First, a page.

It’s time

I remember the first time I played Dungeons and Dragons. It was with my friend Daniel Wade. We were both pre-teens messing with the AD&D red box set. Daniel’s mother had bought it for him, and he and I were determined that we were going to play. We opened the box and went through the materials and, to be frank, got very little done. The truth is our lack of progress didn’t matter. Both of us were hooked.

Fast-forward to 2020, and you see where we are. Dungeons and Dragons is still around, and it’s more significant than ever. Popular culture has erupted in the toys, cartoons, and fantasy offerings of my childhood. Somehow, we’ve managed to embrace the geeks despite the forgotten history of when geekdom wasn’t quite so cool.

For me, seeing popular culture embrace fantasy, Sci-fi, and other elements of my past has been incredibly rewarding. I’ve loved how the things of my youth have been tackled in a bigger, better, and more creative way. Most of all, I’ve loved the sense of community that now exists around these things. I love sharing them with my friends and family. Also, I never thought, when I was younger, I would enjoy sharing them with my sons.

Earlier this year, I was working on a Pathfinder adventure to run for my regular group. I’ve played with these guys for around ten years, and all of them are accomplished role players. Even more daunting is that they consume films, movies, and books just like I do. We all love to try to find those moments of fascinating escape in our games, and sometimes we’ve really threaded that needle in meaningful ways.

The game was centered in modern-day Texas and explored Texas folklore moving in on current events. The players were going to be everyday guys with powers because of the shared Texas memes and stories we embrace in the Lone Star State. I was really looking forward to running the game, and I had everything planned out. I was just waiting for one of the other guy’s campaign to end.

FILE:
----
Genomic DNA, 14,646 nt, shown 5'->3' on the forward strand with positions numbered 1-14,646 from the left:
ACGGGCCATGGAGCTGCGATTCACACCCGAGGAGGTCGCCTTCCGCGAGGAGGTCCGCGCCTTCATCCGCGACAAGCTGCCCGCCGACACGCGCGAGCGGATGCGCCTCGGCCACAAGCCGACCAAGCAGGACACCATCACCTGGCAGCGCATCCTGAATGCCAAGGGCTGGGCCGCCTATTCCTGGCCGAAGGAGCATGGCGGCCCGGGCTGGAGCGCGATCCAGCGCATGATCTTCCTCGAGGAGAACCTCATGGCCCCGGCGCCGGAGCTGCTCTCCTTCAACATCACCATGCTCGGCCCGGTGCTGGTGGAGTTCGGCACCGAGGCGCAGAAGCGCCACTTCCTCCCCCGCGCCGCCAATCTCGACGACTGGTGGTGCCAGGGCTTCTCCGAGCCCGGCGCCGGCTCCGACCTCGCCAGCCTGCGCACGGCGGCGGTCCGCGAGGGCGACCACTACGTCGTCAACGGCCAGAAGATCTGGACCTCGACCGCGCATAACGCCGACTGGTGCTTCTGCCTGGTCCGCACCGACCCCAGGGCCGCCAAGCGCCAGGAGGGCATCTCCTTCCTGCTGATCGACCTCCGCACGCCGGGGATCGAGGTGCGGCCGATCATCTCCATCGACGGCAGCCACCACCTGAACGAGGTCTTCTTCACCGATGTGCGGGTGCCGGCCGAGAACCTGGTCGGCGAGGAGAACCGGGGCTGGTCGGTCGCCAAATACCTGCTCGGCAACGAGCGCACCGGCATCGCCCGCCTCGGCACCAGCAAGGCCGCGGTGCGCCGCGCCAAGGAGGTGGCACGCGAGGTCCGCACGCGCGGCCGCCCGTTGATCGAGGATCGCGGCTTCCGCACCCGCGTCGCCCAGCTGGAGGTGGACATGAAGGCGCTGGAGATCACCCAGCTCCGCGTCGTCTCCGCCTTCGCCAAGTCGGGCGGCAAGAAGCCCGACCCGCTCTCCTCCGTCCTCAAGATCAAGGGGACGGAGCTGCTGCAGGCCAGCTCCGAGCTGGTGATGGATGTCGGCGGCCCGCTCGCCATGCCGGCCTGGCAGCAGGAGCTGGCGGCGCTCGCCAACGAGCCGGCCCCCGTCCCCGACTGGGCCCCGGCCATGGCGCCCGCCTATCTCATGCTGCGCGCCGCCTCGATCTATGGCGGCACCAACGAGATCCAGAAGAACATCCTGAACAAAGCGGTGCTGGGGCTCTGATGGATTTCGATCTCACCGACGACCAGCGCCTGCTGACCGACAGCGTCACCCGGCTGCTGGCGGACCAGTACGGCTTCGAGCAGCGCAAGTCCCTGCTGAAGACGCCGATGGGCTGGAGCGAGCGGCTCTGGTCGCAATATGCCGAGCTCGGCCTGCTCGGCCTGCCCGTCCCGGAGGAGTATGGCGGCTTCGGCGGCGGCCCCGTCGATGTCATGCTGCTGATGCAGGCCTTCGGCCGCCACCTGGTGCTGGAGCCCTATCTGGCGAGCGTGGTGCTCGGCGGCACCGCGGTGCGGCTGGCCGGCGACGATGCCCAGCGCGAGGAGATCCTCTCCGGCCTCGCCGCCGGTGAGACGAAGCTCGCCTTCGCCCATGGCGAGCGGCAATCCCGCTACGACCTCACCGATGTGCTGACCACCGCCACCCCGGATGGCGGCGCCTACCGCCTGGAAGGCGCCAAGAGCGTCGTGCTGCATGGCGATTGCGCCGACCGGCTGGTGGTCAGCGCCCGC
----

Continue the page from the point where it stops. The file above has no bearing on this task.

It’s at this point that I should remind you that if you want to make God laugh, tell him about your plans. So as his campaign ended, COVID began. To say that it has been “disruptive” would be an understatement.
So, we’re all stuck in the lockdown, and I have all of these creative ideas that I’m dying to explore, and I have no one to run this game for. Aaaarrrggggghhhhhh!

As I was in the depths of my creative despair, I remembered what people always told me: You should write a book. Yeah, the dyslexic guy with a wife, five boys, two dogs, and a petroleum job, during an international oil price war, should write a book?

All I can say to that idea was: Hold my beer.

So, now I’ve done it. I tried to get an agent or a publisher, and I got rejected like the other guy in the poster that Michael Jordan is dunking on. However, undaunted, I have completed the book, the editing, and the self-publishing process. As I type this, my book is hopefully less than 72 hours away from being available on Amazon in either the eBook Kindle format or in paperback.